The human factor in Industry 4.0

November 30, 2021 | Stephanie Schmitt-Rüth talks about how the key to a successful digital transformation is gaining employee support for the accompanying changes.

Digitalization in companies is more successful, more profitable and more satisfying when employees are involved. Stephanie Schmitt-Rüth’s research focuses on the interplay of people, technology and organizational structures. She examines how to ensure effective and efficient collaboration between people and technology in digital production environments. In this interview, she describes how it’s people that make the introduction of Industry 4.0 applications succeed.


How rolling out new technologies affects the workforce

How is the human factor being taken into account in Industry 4.0?

Stephanie Schmitt-Rüth: Many companies still underestimate the power of the human factor when they digitalize work processes in their company – out of obliviousness, ignorance or ineptitude. But efforts must be made to involve people if the digital transformation is to succeed in terms of economics and productivity.


What can happen if a company pays too little attention to its people as it undergoes the digital transformation?

When work processes change as a result of digitalization, this can lead to anxiety. A typical example is where software controls a machine that employees previously operated themselves. The employees may then actively resist and destructively disrupt the operational process. Or they may respond more passively, no longer seeing meaning in their work and losing motivation.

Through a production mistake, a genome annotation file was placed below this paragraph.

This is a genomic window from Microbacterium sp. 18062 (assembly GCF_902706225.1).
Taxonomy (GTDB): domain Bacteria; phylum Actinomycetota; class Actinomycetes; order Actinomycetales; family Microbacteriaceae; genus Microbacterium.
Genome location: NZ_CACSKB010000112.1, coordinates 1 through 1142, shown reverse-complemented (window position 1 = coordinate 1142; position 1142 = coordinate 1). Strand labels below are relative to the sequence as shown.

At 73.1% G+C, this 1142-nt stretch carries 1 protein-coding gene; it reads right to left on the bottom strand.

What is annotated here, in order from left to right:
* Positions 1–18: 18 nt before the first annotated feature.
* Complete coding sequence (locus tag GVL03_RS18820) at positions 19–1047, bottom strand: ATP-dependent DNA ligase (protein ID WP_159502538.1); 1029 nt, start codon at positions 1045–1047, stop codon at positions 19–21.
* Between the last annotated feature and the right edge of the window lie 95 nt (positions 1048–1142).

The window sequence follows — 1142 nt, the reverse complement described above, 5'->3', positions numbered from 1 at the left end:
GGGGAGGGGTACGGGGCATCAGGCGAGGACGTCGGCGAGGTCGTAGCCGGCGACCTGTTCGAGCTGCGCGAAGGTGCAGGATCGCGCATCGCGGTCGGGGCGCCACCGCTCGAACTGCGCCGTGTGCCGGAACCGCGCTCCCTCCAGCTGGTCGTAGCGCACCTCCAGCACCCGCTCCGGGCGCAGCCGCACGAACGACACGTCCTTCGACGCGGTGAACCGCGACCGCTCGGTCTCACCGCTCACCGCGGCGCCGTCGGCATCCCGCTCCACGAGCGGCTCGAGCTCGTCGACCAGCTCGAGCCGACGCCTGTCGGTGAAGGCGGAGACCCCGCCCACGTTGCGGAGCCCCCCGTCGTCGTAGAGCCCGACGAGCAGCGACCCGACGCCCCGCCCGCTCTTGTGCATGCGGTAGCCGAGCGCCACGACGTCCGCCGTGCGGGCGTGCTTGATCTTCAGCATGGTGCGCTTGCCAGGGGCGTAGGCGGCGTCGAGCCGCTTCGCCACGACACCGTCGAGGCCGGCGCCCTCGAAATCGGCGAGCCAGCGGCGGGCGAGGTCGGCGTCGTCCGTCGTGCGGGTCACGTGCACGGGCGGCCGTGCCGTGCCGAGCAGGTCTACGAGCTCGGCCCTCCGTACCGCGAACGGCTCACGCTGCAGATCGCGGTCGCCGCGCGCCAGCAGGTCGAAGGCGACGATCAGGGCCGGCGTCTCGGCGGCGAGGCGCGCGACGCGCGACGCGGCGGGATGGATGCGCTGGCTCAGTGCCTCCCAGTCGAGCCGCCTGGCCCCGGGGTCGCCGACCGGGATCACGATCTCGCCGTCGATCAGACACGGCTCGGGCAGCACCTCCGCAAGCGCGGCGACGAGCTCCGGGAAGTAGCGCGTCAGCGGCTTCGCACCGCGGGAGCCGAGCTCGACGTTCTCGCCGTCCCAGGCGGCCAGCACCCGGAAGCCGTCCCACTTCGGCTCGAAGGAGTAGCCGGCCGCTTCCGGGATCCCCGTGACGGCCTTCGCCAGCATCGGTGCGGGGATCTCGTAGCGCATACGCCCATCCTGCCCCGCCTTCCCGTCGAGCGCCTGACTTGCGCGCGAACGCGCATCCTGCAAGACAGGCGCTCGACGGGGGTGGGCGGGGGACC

How can the digitalization of Industry 4.0 be designed to keep people motivated and innovative?

We’ve shown that it can be done in a way that leads to profits and satisfaction, and we’ve put together a toolbox with three tools for this purpose. With the Industry 4.0 self-check we developed, a company can professionally analyze the strengths and weaknesses of its prerequisites for digitalization. The Human Centric Digital Change Navigator can be used to determine the workforce’s readiness and capabilities for change, as well as any existing resistance. We ask questions like: What skills already exist? What skills do people still need to be trained on? What is the mindset like? And finally, we developed HEART: Human-centered Evaluation of Acceptance and Risk criteria for Technology. In this model, the focus is on ethical and sociological risk factors, such as sustainability or discrimination. Acceptance is particularly important when introducing new technologies, so we include the social, ethical and legal aspects of the future user groups.


How can companies specifically use your tools?

Companies are invited to do the Industry 4.0 self-check on our homepage for an assessment of their status quo as well as strengths and weaknesses regarding a shift toward Industry 4.0. For the other two tools, we provide advice and support on request or in workshops. Many findings from Fraunhofer research have also already been incorporated into collaborative projects and publications.

About Stephanie Schmitt-Rüth

Stephanie Schmitt-Rüth heads the Human Centered Innovation group, part of the Center for Applied Research on Supply Chain Services at Fraunhofer IIS. With degrees in business administration and psychology, she researches and consults on projects that examine human experience, behavior and decision-making in economic situations with a view to the digital living and working environments of the digital transformation. She focuses on human‑technology interaction, acceptance and resistance research, and behavioral change.



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